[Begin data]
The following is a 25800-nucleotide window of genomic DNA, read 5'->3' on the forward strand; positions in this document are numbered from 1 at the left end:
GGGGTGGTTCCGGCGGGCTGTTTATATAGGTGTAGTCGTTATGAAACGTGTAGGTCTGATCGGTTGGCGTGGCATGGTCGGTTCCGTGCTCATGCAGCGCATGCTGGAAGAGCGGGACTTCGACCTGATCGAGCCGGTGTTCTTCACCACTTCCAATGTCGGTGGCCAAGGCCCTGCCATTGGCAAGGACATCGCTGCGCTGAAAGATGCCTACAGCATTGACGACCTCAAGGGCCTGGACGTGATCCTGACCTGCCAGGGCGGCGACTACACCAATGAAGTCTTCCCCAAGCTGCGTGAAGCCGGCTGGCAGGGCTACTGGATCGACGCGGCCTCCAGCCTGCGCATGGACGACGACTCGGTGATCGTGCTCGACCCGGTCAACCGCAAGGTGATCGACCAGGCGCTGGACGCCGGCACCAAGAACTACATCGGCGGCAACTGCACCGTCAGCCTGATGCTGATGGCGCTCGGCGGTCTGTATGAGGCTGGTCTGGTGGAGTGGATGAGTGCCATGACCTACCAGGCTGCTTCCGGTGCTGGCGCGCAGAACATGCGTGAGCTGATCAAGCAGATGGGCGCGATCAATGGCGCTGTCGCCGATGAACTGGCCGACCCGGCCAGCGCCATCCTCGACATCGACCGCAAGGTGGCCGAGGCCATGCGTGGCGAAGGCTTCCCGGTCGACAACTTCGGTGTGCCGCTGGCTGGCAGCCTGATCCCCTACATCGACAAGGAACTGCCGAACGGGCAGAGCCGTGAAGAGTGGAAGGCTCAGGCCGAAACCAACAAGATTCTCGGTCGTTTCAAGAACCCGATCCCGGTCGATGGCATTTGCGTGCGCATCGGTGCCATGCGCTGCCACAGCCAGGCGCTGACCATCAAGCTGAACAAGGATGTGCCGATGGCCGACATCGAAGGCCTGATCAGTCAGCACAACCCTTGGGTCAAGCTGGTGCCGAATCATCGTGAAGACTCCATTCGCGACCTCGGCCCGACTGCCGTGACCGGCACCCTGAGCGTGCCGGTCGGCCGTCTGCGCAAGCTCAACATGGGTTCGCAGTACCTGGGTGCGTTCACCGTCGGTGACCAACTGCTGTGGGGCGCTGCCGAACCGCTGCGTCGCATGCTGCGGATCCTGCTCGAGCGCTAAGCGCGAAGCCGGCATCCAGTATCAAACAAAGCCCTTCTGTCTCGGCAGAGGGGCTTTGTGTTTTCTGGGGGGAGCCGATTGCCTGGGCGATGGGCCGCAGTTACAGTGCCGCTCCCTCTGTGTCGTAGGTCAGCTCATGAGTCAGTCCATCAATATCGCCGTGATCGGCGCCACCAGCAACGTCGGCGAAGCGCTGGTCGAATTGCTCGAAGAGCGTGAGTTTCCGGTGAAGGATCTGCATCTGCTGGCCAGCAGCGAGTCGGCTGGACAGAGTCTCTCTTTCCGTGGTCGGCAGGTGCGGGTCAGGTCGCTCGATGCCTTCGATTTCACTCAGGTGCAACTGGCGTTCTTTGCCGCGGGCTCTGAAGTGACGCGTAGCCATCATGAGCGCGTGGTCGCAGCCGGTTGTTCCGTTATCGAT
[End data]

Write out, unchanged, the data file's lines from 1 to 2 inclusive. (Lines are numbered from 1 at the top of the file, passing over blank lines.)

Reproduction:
The following is a 25800-nucleotide window of genomic DNA, read 5'->3' on the forward strand; positions in this document are numbered from 1 at the left end:
GGGGTGGTTCCGGCGGGCTGTTTATATAGGTGTAGTCGTTATGAAACGTGTAGGTCTGATCGGTTGGCGTGGCATGGTCGGTTCCGTGCTCATGCAGCGCATGCTGGAAGAGCGGGACTTCGACCTGATCGAGCCGGTGTTCTTCACCACTTCCAATGTCGGTGGCCAAGGCCCTGCCATTGGCAAGGACATCGCTGCGCTGAAAGATGCCTACAGCATTGACGACCTCAAGGGCCTGGACGTGATCCTGACCTGCCAGGGCGGCGACTACACCAATGAAGTCTTCCCCAAGCTGCGTGAAGCCGGCTGGCAGGGCTACTGGATCGACGCGGCCTCCAGCCTGCGCATGGACGACGACTCGGTGATCGTGCTCGACCCGGTCAACCGCAAGGTGATCGACCAGGCGCTGGACGCCGGCACCAAGAACTACATCGGCGGCAACTGCACCGTCAGCCTGATGCTGATGGCGCTCGGCGGTCTGTATGAGGCTGGTCTGGTGGAGTGGATGAGTGCCATGACCTACCAGGCTGCTTCCGGTGCTGGCGCGCAGAACATGCGTGAGCTGATCAAGCAGATGGGCGCGATCAATGGCGCTGTCGCCGATGAACTGGCCGACCCGGCCAGCGCCATCCTCGACATCGACCGCAAGGTGGCCGAGGCCATGCGTGGCGAAGGCTTCCCGGTCGACAACTTCGGTGTGCCGCTGGCTGGCAGCCTGATCCCCTACATCGACAAGGAACTGCCGAACGGGCAGAGCCGTGAAGAGTGGAAGGCTCAGGCCGAAACCAACAAGATTCTCGGTCGTTTCAAGAACCCGATCCCGGTCGATGGCATTTGCGTGCGCATCGGTGCCATGCGCTGCCACAGCCAGGCGCTGACCATCAAGCTGAACAAGGATGTGCCGATGGCCGACATCGAAGGCCTGATCAGTCAGCACAACCCTTGGGTCAAGCTGGTGCCGAATCATCGTGAAGACTCCATTCGCGACCTCGGCCCGACTGCCGTGACCGGCACCCTGAGCGTGCCGGTCGGCCGTCTGCGCAAGCTCAACATGGGTTCGCAGTACCTGGGTGCGTTCACCGTCGGTGACCAACTGCTGTGGGGCGCTGCCGAACCGCTGCGTCGCATGCTGCGGATCCTGCTCGAGCGCTAAGCGCGAAGCCGGCATCCAGTATCAAACAAAGCCCTTCTGTCTCGGCAGAGGGGCTTTGTGTTTTCTGGGGGGAGCCGATTGCCTGGGCGATGGGCCGCAGTTACAGTGCCGCTCCCTCTGTGTCGTAGGTCAGCTCATGAGTCAGTCCATCAATATCGCCGTGATCGGCGCCACCAGCAACGTCGGCGAAGCGCTGGTCGAATTGCTCGAAGAGCGTGAGTTTCCGGTGAAGGATCTGCATCTGCTGGCCAGCAGCGAGTCGGCTGGACAGAGTCTCTCTTTCCGTGGTCGGCAGGTGCGGGTCAGGTCGCTCGATGCCTTCGATTTCACTCAGGTGCAACTGGCGTTCTTTGCCGCGGGCTCTGAAGTGACGCGTAGCCATCATGAGCGCGTGGTCGCAGCCGGTTGTTCCGTTATCGAT